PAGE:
6 Biggest Web Failures of 2016
Let’s look back at the biggest website and app crashes of the year and discuss what these companies should be doing for next year.
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2016 is nearly over, so it’s time to finalize those new year resolutions. Yours are probably about family, friends, work, and hobbies, but some companies need to have resolutions about their website or app performance.
1. June 2016: ASOS Website and App Crash After Brexit
The popular British clothing site ASOS crashed after the Brexit referendum passed and was down for more than a day. While ASOS claimed the crash was due to a power outage at a third party data center, it’s also possible that multiple shoppers flocked to the site after Brexit brought the value of the pound down and made shopping in pounds a worthy bargain for anyone who uses other currencies.
ASOS 2017 Resolution
Set up backup servers and locations for quick recovery in case of power outages. By setting up a database replication, database failover cluster, or application failover cluster, you can switch to the failover location and provide service and conduct sales while trying to fix the errors on your main server. Don’t forget to prepare a procedure in advance so DevOps and developers know what to do in such a case.
Stress test, spike test, and soak test. Test your system in advance and bring it to its limit in different ways (over a long period time, in a short time, keeping it under heavy load for a long time, etc.). Determine your bottlenecks and come up with a plan to deal with them if the system reaches them. That way, unexpected events might catch you by surprise, but you’ll know how to quickly deal with them.
2. July 2016: People Go Crazy for Pokemon GO
The real-life version of Pokemon had people searching for animated creatures on the streets, behind bus stations, and in parks. The surging popularity resulting in heavy loads caught Niantic, Pokemon Go’s creators, by surprise, and they had to pause the rollout due to users being unable to log into the game or unable to battle Pokemons.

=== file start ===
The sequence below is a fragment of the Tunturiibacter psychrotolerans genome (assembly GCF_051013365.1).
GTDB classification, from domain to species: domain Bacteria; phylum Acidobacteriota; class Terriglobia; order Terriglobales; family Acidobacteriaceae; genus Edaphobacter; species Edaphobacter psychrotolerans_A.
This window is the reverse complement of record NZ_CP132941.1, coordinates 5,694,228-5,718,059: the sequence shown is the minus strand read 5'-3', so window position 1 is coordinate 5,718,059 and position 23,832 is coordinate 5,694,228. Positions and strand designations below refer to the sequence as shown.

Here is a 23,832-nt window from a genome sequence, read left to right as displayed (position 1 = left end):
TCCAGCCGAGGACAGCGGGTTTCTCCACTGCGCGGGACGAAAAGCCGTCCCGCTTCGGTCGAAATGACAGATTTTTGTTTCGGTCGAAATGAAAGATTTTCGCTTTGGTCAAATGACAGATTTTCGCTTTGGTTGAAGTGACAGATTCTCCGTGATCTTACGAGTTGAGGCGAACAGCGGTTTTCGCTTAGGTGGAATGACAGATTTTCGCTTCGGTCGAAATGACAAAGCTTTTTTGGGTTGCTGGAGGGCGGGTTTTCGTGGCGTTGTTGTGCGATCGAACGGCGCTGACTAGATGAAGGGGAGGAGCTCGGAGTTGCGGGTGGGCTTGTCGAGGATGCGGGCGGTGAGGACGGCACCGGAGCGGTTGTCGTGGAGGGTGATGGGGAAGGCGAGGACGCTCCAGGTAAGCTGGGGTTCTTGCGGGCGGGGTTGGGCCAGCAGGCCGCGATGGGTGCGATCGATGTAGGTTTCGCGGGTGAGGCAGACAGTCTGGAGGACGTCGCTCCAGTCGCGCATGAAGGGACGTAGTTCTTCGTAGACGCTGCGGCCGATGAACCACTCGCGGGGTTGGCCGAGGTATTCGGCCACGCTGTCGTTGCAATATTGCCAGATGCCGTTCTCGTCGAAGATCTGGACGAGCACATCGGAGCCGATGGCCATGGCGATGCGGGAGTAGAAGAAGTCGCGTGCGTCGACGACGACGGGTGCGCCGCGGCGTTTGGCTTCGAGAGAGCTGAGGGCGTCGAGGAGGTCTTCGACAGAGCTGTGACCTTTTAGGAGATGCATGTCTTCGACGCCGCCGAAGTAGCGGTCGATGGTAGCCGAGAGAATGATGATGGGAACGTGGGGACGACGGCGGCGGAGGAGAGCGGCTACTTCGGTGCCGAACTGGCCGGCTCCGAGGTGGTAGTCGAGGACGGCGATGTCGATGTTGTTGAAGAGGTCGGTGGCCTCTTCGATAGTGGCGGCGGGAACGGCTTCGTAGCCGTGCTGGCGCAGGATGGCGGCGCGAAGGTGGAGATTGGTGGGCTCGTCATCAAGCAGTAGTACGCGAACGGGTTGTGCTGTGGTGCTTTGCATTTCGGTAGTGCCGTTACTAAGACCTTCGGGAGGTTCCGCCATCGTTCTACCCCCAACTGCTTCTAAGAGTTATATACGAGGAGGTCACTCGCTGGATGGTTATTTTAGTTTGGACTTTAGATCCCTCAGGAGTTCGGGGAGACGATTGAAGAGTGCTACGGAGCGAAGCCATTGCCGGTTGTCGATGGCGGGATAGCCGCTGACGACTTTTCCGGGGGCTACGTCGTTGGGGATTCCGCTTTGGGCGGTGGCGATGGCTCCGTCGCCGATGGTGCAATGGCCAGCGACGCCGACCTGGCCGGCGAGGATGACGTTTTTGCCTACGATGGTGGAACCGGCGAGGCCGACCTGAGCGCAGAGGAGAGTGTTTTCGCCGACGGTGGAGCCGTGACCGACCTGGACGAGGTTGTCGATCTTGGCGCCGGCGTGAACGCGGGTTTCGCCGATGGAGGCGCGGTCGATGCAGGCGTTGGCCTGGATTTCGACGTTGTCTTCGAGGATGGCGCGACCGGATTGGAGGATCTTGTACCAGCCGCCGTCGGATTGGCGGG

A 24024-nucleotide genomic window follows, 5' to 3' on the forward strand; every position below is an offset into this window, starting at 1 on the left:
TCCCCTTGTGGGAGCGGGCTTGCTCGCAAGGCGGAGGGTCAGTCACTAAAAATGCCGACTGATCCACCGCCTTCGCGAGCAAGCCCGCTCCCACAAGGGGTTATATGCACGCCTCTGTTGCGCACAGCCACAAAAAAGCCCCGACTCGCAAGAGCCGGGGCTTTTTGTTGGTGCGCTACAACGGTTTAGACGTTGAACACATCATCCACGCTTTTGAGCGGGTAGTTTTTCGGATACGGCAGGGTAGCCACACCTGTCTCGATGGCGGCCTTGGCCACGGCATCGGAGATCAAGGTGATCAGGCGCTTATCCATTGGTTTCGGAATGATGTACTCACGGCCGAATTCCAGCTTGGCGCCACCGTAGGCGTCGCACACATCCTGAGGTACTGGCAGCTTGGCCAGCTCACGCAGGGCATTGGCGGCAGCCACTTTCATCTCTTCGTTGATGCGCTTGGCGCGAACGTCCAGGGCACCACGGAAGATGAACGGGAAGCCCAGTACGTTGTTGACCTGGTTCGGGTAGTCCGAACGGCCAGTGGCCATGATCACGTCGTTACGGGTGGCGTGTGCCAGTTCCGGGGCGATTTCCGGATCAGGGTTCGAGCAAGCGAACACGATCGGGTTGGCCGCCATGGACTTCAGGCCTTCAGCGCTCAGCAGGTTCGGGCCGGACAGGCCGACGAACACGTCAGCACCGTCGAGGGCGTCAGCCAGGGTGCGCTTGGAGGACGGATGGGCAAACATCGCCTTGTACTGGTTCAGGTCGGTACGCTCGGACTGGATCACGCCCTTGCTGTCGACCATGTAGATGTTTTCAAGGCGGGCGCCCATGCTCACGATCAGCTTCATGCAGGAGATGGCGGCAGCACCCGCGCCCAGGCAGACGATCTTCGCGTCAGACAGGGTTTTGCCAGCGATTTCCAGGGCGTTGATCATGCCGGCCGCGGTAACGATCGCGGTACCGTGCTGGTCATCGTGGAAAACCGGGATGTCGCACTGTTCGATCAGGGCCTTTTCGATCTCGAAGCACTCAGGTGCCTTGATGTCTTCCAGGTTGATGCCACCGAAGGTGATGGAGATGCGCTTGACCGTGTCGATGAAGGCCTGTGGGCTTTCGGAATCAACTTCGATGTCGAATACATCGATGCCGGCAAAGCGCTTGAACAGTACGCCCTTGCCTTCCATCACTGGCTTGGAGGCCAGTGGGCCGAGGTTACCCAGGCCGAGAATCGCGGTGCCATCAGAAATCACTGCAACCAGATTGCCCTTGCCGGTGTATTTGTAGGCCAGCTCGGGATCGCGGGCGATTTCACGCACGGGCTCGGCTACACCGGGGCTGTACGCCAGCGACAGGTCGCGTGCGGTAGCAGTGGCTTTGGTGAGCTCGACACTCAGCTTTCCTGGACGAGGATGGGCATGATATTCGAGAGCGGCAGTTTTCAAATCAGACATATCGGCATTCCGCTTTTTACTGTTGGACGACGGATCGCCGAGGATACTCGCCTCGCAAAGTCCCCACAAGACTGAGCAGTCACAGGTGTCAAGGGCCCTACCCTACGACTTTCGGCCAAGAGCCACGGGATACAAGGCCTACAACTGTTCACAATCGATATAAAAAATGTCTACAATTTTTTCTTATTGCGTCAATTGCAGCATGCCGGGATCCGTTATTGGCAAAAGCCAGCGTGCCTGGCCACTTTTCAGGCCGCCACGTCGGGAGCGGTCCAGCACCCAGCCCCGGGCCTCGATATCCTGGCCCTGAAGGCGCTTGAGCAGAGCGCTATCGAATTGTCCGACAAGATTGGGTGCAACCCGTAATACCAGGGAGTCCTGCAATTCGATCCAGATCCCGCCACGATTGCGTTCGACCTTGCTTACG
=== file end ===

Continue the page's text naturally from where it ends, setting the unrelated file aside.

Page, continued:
Niantic 2017 Resolution
Track end-user performance. The Pokemon GO craze has died down, but we recommend that the next time Niantic releases an amazing app, they track the end user actions and performance and integrate it into backend testing. We recommend using WebDriver with JMeter and Selenium for that.
3. October 2016: Glastonbury Music Festival Ticket Website Crashes
Glastonbury’s music festival ticket website crashed shortly after opening up, leaving music lovers unable to connect to the site or complete their transaction. Fans were not happy, to say the least, and took to social media to express their frustration.
Glastonbury 2017 Resolution
Learn from similar use cases. Ticketfly, a ticketing company with its own data center and system, prepared for the summer concert season by simulating expected traffic spikes due to users constantly hitting the refresh button. They measured and tune the underlying system and fixed whatever needed fixing in advance.